What does it take to keep one of Broadway’s long-running hits sounding fresh? We talked to the man behind to baton to find out how he made it to the head of the orchestra pit — and why he thinks all aspiring conductors should raise chickens
By Garth Wingfield
When the audience members take their seats in the Gershwin Theatre and settle in to see Wicked, their eyes are locked on the stage. After all, that’s were a giant dragon roars, Glinda descends from the proscenium in a silver bubble and Elphaba rockets skyward by way of theatrical magic. There is a whole other show going on out of sight, though, in the orchestra pit. That’s where conductor Bryan Perri is leading a 23-member team of seasoned musicians who bring Stephen Schwartz’s score to life. Conducting one of Broadway’s biggest hits sounds pretty intense, and there’s so much more to Perri’s job than just signaling the first upbeat. The lifelong musician also fills the role of musical director, and works with everyone from new cast members to replacement orchestra members to ensure the sound is true – and that the audience is left in awe. He also has some pretty his philosophical advice on just what it takes to create art these days.
What made you fall in love with music?
I started playing piano at five. My aunt had a piano, and I’d play at her house. And then my parents started me on lessons. I did theater growing up. I sang in church. I actually got my undergraduate degree at NYU in voice. And I supported myself for many years playing the piano. I’ve always loved theater. I did lots of it in my undergrad life. But then I started auditioning for shows as an actor, and I realized that wasn’t what brought me joy. A voice teacher from NYU moved to the University of Cincinnati’s College-Conservatory of Music and told me about an assistantship there in theater and opera conducting. I applied and got in, earning my masters in orchestral conducting. It was amazing. I conducted Brigadoon with a 60-piece orchestra. It was a profoundly inspiring and life-changing experience. I was hooked.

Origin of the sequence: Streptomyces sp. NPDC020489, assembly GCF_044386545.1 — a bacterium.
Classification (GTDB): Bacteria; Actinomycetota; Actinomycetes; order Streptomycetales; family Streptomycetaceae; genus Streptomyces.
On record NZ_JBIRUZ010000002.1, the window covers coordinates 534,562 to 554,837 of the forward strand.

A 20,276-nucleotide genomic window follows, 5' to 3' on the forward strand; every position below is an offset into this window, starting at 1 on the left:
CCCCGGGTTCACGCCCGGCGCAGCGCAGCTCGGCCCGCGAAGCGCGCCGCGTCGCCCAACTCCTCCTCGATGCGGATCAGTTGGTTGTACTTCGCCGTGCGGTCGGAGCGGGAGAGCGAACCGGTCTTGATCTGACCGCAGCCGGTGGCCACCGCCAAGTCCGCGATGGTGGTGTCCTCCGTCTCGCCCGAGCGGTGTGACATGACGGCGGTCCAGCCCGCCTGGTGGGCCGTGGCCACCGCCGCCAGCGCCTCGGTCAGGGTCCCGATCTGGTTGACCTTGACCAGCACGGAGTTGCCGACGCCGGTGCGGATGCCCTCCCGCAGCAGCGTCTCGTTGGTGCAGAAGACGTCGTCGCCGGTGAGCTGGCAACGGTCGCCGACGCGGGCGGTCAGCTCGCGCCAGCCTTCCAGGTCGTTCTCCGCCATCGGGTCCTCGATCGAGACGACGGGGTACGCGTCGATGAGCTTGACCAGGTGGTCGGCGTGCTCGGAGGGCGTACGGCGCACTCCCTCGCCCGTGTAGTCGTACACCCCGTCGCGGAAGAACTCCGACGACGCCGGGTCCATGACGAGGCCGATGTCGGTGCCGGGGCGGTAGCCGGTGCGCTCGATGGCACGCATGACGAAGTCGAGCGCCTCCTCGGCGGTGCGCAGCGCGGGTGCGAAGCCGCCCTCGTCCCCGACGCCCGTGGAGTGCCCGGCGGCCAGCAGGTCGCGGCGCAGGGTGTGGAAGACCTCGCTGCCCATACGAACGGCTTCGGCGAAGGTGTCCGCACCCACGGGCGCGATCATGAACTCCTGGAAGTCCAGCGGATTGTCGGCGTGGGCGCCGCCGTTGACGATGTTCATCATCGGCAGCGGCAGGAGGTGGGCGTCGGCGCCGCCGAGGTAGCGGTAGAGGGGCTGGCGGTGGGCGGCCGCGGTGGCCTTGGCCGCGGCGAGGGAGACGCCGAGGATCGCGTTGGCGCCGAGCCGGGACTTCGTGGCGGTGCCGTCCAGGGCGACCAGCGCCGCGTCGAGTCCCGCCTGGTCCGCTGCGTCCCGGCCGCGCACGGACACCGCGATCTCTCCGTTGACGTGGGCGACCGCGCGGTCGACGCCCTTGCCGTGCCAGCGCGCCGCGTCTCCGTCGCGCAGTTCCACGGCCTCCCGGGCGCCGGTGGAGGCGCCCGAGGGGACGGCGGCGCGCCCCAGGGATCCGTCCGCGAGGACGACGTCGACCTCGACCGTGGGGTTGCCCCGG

So how did Wicked happen?
A lot of it is who you know. I had a connection to the first national tour of Wicked in 2005. I became an associate conductor on the tour, and then I took over as musical director. Then I took over the Los Angeles and San Francisco companies. I had a three-year break, where I did other shows. And then I took over the Broadway company as musical director and conductor two years ago. So I’ve been involved with Wicked on and off for the last 10 years.
What’s a typical day like for you on this production?
The best thing about it is there’s no such thing as a typical day. Anything that’s musical in the show is my responsibility. So that means maintaining the production and conducting as well as working with new cast members and ensuring how the ensemble sounds. Today I was working with new company members. I had a half-hour music rehearsal, and then during the day, we were rehearsing staging in the theatre. There’s a put-in tomorrow [where a new actor rehearses with other company members before going on for the first time in front of an audience]. And then tonight, I’ll conduct the show at 8pm.
How do you work with a new principal performer who joins the production?